How do you find young kids today, in terms of their work ethic? The kids are good, I think they’ve got it harder these days than we had it, in some ways. There’s a lot of them – I call them ’20 months interest free’ – that expect to make a million dollars straight away, but a lot of them that I get to work with are genuinely great. It’s really hard I think, they’ve got more pressures than I had as a kid.
Who is the biggest legend you’ve ever worked with? Travis Harvey from OzHarvest.
Is he sitting there with you now? Haha no, no man. This dude was Peter Kuruvita’s prep chef – Peter from Flying Fish. Travis did the whole TV show. He could work anywhere in the world but he chooses not to, he chooses to work for OzHarvest.
Who would be the biggest dickhead you’ve ever worked with? There’s a f*cking heap of them bro, and they come in all different forms; different colours, creeds, male, female, there’s a lot of them. And there’s a lot of people out there that are riding on the cultural thing, we’re laying the foundations and they’re ripping them off. I’m getting closer to exposing all of them.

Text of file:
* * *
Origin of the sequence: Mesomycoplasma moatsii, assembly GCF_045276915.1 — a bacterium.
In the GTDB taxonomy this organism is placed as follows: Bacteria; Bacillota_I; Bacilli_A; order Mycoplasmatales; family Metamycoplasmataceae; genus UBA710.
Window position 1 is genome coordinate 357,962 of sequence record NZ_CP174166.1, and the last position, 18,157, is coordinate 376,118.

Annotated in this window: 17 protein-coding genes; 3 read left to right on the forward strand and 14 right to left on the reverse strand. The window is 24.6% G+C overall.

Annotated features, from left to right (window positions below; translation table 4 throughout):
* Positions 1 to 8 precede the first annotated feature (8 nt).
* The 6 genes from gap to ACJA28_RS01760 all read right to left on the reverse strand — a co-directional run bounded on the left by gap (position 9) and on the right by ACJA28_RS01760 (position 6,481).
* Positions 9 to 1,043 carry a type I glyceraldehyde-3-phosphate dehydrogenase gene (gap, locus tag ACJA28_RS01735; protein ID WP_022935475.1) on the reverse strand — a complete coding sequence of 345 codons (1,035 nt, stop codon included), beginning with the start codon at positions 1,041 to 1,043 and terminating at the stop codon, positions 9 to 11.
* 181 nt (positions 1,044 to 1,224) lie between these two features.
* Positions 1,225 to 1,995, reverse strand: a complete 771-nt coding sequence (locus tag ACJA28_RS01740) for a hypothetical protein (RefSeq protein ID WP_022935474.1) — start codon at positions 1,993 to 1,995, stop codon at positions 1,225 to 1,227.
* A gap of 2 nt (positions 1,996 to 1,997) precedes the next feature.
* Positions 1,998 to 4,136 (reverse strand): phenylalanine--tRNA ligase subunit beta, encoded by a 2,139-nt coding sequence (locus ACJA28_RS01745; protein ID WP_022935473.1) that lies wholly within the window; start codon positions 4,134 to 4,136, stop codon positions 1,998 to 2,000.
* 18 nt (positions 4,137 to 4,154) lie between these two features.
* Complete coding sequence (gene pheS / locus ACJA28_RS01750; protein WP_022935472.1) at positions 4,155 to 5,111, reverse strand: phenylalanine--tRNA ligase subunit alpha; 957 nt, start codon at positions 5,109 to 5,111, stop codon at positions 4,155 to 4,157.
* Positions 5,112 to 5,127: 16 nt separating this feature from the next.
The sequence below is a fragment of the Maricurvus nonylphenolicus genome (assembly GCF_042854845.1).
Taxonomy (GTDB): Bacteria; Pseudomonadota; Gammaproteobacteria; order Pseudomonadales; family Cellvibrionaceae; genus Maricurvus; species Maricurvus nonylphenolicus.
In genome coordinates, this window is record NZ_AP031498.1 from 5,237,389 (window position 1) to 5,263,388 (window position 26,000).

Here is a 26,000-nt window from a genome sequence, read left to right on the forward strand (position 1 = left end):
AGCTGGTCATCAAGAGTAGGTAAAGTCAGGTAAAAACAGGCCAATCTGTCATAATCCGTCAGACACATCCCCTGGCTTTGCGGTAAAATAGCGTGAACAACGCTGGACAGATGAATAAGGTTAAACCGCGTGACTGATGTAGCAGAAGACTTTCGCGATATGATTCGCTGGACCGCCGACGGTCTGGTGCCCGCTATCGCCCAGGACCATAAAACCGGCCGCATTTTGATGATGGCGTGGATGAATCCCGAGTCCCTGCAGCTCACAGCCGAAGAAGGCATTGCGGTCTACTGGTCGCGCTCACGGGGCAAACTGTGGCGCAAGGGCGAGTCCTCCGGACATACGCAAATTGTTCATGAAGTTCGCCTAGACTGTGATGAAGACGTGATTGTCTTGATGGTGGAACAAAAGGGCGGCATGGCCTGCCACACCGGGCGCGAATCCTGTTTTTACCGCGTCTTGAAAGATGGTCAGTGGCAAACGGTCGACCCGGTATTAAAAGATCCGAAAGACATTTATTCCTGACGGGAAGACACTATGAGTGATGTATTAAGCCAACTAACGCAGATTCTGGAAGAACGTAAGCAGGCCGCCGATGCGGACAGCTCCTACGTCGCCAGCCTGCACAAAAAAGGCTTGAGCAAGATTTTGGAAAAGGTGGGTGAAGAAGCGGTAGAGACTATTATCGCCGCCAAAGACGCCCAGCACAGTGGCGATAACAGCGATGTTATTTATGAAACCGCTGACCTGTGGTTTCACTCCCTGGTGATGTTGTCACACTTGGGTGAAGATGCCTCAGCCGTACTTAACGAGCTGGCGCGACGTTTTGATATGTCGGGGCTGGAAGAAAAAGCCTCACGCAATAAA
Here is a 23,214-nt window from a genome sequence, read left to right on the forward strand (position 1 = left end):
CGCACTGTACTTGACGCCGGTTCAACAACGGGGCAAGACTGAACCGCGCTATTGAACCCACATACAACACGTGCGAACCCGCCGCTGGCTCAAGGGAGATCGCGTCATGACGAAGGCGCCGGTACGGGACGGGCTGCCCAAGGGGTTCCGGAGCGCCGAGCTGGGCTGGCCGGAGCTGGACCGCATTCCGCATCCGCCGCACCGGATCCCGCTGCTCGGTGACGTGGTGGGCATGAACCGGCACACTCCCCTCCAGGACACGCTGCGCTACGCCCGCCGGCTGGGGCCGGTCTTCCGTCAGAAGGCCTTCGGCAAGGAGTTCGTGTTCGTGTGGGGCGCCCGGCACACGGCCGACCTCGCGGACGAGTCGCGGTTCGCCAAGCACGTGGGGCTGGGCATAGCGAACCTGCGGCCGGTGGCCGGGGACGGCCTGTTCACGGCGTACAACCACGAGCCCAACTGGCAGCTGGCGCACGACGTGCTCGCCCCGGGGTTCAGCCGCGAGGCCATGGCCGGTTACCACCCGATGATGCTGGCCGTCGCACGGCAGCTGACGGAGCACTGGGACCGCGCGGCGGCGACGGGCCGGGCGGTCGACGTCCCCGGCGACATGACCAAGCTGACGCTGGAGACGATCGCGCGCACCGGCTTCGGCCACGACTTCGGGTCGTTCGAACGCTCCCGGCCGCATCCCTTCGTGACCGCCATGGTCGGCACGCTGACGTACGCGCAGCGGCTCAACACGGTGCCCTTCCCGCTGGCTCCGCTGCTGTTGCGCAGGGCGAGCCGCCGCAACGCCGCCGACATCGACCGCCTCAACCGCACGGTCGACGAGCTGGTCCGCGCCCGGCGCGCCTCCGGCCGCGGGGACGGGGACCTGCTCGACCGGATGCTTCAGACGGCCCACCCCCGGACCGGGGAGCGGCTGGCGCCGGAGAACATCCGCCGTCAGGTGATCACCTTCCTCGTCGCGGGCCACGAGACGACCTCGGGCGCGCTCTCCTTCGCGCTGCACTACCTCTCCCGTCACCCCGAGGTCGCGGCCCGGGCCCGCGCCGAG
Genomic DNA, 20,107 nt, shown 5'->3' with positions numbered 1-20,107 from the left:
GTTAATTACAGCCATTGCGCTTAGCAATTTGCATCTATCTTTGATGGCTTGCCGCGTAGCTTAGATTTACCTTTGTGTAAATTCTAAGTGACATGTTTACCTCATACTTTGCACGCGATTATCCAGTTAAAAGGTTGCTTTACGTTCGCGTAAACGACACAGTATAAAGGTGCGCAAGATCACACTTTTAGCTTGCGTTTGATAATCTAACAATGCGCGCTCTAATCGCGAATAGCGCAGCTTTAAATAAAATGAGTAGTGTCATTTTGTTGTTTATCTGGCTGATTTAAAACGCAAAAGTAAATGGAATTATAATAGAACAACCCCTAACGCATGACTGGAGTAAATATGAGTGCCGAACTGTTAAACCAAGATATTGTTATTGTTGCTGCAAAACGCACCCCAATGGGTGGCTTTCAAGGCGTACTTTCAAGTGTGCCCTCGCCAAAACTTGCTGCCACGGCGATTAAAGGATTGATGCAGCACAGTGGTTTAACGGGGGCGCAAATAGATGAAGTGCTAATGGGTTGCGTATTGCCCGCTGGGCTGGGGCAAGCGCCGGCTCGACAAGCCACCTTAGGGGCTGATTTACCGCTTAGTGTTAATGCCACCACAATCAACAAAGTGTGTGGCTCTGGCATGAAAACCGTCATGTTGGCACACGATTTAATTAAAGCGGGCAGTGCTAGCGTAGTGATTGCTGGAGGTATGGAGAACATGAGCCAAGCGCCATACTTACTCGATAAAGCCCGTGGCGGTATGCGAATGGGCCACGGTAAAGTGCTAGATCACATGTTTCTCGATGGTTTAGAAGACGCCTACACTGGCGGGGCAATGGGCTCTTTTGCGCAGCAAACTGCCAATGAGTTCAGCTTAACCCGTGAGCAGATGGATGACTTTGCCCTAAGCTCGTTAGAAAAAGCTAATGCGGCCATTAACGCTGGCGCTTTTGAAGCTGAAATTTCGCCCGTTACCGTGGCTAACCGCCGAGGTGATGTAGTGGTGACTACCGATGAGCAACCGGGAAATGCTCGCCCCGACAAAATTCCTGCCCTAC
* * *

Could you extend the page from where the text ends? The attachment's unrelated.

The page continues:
I heard that you started a law degree after you finished the HSC? I was playing in a band – a punk band – up in Newcastle. Silverchair used to support us! We’d back up Fini Scad and Shihad, shit like that. We did that for a few months and got asked by Sony to do a demo – record five songs and send it back to them. And my two mates who I was playing in the band with got this beautiful keyboardist and they fought over her, that’s when I went, “F*ck this, I’m selling my drumkit and I’m f*cking leaving.” I got my scholarship in Newcastle, tried to move it to Lismore, then I had to take my second elective because music was full, so I had to take law. I studied law all the way through school, I wanted to be a world Indigenous lawyer to sustain and make sure that these lands and these stories were all significantly safe. That’s what I wanted to get into, for everyone, not just our culture and the tribes, but also for the non-Indigenous as well, because they wouldn’t understand, and understanding is the foundation of everything – education.